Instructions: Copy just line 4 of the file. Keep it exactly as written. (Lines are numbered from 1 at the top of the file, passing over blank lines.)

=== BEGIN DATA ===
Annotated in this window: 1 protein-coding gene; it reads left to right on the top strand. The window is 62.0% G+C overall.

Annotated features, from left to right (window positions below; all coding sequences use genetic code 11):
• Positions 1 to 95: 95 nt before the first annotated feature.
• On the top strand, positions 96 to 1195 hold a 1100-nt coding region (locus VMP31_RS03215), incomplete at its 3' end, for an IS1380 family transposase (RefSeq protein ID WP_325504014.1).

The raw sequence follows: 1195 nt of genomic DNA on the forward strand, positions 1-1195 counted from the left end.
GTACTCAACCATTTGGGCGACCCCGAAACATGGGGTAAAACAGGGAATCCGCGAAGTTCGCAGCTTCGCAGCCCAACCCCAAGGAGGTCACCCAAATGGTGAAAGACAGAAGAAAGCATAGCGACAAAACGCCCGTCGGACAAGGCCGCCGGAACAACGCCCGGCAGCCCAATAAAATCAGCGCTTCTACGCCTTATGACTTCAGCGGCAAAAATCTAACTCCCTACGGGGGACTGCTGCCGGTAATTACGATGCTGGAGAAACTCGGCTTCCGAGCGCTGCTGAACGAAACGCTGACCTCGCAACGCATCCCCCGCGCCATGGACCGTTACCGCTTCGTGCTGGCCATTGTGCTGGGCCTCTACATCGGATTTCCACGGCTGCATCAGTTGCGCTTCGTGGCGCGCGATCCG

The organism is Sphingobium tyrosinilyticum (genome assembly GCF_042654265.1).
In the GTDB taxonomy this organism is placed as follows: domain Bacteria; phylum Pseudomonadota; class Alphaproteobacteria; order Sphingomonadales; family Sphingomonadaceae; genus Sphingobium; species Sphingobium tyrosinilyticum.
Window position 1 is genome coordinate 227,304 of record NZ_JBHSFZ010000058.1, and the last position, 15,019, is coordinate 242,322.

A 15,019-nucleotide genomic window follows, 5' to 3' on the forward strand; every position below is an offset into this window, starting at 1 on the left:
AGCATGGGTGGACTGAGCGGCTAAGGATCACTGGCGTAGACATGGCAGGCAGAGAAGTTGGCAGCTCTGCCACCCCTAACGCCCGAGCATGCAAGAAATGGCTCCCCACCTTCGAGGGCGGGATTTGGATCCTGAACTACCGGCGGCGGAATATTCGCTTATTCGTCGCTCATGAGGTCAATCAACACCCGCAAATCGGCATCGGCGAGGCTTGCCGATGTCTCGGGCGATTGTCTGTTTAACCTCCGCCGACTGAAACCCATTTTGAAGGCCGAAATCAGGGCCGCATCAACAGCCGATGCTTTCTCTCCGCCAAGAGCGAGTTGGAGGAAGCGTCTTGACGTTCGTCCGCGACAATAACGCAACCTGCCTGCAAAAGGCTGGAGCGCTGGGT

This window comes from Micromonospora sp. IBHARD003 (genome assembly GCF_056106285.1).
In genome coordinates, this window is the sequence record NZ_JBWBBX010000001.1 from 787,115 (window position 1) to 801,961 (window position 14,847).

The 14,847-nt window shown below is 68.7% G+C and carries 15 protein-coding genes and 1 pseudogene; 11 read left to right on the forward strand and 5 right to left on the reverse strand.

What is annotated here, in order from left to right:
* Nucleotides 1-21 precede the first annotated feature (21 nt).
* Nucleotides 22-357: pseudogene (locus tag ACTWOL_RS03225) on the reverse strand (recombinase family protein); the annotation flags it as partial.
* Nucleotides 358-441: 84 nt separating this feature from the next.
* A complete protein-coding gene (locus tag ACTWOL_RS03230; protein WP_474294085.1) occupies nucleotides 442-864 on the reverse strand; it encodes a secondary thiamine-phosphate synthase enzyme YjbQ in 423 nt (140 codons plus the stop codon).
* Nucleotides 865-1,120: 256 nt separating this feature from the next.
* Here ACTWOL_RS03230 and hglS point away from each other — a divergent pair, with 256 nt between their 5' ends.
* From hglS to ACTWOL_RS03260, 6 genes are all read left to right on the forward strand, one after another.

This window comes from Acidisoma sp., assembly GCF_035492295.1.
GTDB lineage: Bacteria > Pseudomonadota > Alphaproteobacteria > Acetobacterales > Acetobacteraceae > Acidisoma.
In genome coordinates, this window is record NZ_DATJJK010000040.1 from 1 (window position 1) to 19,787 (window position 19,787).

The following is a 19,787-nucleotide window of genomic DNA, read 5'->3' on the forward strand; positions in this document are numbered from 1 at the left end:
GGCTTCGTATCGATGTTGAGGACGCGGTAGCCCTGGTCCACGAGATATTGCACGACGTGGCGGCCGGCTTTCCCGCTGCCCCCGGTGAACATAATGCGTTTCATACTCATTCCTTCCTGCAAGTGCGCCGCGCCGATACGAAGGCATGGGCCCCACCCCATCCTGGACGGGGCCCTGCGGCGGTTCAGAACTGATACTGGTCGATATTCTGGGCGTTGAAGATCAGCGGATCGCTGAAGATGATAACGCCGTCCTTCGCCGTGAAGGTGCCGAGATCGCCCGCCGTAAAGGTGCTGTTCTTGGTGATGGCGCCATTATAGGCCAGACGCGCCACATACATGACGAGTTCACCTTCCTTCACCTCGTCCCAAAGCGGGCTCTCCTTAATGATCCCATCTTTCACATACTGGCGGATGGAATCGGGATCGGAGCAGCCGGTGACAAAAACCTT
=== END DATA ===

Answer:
• On the top strand, positions 96 to 1195 hold a 1100-nt coding region (locus VMP31_RS03215), incomplete at its 3' end, for an IS1380 family transposase (RefSeq protein ID WP_325504014.1).